To say therefore, as Guha does, that dynasty is a dinosaur in Indian politics is erroneous. It still holds a considerable territory of the political space and does not seem like going. The reason is India as a society is in transition. We are coming out of the feudal era. We have not come out of it yet. We are sort of midway. There is as much revulsion against dynastic leadership therefore as there is fondness for it.

No wonder, the political scene presents a hybrid picture: we have both kinds of politicians—dynasts as well as self-made ones. And because society is in transition it is not just true of politics. Industry, trade and professions too are characterized by a hybrid picture. Guha mentions Bollywood as one of fields where self-made persons rule. However, even in Bollywood we have a hybrid—if you have the Ranveer Singhs, you have the Ranbir Kapoors too.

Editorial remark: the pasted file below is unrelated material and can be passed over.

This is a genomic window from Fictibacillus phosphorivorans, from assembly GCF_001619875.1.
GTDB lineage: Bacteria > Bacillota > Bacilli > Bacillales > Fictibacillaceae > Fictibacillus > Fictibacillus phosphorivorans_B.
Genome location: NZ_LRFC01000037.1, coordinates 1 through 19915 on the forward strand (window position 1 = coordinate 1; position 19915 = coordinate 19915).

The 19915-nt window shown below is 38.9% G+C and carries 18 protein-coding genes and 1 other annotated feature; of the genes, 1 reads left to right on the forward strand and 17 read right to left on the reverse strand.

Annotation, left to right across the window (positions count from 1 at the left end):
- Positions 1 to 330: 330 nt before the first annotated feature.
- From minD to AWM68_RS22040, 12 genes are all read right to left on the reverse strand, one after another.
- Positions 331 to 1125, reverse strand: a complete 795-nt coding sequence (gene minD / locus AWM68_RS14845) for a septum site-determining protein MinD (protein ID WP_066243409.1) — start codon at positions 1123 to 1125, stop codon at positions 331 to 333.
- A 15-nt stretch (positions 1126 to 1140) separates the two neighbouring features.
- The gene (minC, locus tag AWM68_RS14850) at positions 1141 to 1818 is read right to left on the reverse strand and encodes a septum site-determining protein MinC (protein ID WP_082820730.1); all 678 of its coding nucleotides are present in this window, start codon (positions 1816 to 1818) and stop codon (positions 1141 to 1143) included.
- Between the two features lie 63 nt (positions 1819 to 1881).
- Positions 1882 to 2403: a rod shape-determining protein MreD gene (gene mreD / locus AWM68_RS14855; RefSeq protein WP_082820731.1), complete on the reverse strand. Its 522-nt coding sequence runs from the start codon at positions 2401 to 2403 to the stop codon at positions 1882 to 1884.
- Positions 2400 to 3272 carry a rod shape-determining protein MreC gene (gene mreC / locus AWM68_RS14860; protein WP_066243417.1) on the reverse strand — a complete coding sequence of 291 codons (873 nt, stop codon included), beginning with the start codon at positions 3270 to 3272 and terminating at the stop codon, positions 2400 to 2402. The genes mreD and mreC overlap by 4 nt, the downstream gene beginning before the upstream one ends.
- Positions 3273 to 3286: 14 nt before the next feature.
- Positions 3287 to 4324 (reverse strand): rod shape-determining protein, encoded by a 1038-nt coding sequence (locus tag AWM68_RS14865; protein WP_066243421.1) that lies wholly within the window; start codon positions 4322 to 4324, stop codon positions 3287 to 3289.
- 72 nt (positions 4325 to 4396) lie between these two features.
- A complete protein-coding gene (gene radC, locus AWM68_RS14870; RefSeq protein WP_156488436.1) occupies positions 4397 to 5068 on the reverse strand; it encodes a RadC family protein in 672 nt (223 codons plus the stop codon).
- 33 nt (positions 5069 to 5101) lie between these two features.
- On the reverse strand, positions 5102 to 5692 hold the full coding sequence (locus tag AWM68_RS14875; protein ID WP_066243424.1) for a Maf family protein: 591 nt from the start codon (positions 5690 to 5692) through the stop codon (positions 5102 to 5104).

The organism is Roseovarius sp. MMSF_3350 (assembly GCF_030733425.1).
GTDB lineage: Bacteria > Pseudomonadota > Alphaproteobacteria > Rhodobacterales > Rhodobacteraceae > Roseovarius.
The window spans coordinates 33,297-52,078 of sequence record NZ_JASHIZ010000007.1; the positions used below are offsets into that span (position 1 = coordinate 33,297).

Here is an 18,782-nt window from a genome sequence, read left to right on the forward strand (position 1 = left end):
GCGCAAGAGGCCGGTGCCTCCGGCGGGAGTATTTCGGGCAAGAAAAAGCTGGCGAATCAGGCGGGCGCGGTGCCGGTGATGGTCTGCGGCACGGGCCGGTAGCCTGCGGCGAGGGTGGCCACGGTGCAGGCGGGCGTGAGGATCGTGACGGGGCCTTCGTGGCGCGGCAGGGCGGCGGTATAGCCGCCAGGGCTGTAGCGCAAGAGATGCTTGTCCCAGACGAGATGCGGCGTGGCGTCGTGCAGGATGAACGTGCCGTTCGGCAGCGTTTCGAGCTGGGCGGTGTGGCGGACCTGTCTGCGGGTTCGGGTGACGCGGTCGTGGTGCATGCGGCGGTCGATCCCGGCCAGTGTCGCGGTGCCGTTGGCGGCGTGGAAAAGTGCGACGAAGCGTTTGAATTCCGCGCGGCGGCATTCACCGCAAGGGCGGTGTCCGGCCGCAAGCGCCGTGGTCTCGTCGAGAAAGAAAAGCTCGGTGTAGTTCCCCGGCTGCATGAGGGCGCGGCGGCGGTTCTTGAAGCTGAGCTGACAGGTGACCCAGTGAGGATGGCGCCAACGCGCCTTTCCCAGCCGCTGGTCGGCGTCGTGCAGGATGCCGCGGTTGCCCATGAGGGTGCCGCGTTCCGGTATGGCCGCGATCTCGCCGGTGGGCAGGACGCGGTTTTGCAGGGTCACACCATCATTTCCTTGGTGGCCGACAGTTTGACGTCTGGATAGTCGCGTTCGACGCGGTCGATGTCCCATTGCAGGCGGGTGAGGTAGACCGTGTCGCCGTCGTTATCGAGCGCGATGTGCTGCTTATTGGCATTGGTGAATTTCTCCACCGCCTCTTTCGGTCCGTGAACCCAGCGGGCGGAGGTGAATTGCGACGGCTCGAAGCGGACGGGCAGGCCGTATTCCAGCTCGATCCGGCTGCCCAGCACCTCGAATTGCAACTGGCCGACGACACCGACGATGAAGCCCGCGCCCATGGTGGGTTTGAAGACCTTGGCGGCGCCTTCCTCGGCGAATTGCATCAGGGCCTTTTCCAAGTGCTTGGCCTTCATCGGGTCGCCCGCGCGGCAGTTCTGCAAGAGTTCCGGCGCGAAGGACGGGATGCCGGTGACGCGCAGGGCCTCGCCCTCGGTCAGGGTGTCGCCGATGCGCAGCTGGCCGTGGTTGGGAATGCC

Guha’s second ground is the successive failure of the Gandhis, particularly Rahul Gandhi, to win elections. Can we dismiss someone after repeated failures? There are a trillion examples of individuals who have succeeded after humiliating defeats in whatever they were doing. Such individuals can be found in ancient, medieval and modern histories and in all parts of the world and in all fields of human activity—in wars, politics, business, sciences, arts, sports, mountaineering.